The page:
The personal injury sector seemed to suffer a social media meltdown following the appearance of Lord Keen of Elie before the Commons justice committee last week. Hardly surprising, when he wants to put the small claims limit up a level that could sideline many practitioners.

Lord Keen

Lord Keen

Keen was sent out to bat on behalf of the government’s reforms, although he hinted at a lack of enthusiasm for what is a very sticky wicket.

Chair Bob Neill opened: ‘I get the sense, Lord Keen, that you are retaining responsibility for this area of work?’

‘That appears to be the case,’ sighed Keen.

The minister was then read a list of detailed health and safety regulations by Labour MP David Hanson, who finally asked how unrepresented claimants might be expected to understand them.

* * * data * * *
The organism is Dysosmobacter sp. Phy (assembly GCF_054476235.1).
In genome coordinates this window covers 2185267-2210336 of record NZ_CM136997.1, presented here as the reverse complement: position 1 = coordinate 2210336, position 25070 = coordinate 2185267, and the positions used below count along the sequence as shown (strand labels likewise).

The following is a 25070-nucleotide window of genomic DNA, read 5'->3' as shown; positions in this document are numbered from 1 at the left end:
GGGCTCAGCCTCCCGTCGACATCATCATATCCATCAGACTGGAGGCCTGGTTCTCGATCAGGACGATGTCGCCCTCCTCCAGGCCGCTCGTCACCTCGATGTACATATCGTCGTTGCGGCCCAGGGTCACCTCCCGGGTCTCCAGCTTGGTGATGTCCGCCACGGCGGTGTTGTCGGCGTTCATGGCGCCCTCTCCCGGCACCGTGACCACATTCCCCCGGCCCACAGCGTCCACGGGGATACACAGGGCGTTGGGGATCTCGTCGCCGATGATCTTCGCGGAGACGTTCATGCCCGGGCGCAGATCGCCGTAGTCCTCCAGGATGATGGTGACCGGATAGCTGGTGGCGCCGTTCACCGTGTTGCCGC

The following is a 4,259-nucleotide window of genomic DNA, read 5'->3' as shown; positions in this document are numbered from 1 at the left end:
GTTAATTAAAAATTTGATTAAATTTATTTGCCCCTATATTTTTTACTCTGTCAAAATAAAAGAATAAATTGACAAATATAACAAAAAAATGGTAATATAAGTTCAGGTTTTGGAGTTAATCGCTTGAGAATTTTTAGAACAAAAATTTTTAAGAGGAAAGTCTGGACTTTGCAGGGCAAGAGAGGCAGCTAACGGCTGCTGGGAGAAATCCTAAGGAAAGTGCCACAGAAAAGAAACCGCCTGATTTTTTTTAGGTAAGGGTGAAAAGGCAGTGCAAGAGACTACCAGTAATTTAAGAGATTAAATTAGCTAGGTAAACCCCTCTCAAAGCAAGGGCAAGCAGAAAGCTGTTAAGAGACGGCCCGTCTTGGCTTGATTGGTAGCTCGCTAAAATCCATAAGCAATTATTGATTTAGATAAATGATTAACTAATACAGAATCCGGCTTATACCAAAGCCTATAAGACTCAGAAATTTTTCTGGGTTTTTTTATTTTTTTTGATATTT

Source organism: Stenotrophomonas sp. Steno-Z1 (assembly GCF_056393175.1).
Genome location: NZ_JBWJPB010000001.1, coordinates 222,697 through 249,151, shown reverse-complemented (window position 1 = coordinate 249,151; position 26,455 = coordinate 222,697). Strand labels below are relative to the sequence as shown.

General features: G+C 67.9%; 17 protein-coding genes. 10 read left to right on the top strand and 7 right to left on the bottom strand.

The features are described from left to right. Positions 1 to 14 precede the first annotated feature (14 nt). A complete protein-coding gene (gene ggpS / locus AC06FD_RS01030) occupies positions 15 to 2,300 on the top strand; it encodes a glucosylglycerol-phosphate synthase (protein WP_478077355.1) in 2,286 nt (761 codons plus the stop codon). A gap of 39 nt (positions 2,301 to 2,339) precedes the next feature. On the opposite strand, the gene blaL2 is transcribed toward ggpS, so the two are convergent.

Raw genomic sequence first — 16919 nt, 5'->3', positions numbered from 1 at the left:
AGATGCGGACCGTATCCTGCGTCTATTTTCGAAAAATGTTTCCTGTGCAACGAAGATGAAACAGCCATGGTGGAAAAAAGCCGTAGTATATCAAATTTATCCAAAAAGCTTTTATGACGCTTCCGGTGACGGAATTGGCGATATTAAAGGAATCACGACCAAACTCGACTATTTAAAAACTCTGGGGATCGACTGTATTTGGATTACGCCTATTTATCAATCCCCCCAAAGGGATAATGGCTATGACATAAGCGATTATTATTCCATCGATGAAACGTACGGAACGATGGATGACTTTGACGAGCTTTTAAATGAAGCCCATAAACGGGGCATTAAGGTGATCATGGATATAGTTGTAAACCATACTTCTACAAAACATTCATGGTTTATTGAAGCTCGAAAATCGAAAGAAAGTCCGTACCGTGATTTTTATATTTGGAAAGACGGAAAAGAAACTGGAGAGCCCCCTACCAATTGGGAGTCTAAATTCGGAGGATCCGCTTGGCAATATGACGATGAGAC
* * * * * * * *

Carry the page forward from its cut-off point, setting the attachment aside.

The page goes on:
The unions? Keen offered.

And what of those without a union?

A Citizens Advice bureau? ventured the minister.

Had Keen or his department actually spoken to Citizens Advice to let them know they were about to add 95% of RTA victims to their workload? Apparently not.

Keen was pressed on the possibility that claims management companies (CMCs), described by an earlier witness as ‘shameless’ in their pursuit of profits, might move into the gaps.

Normally, this is the cue for ministers to dismiss such notions, but Keen shed his pads and flung down a googly: he described ‘good’ CMCs as being ‘extremely beneficial’, presumably hoping the bad ones would not notice a lawyer-less business opportunity.

The true coffee-spitting moment was the moment Keen said ‘many’ whiplash claims were fraudulent.

‘How many?’ queried Hanson.

‘I don’t know,’ said Keen, with disarming – albeit exasperating – honesty.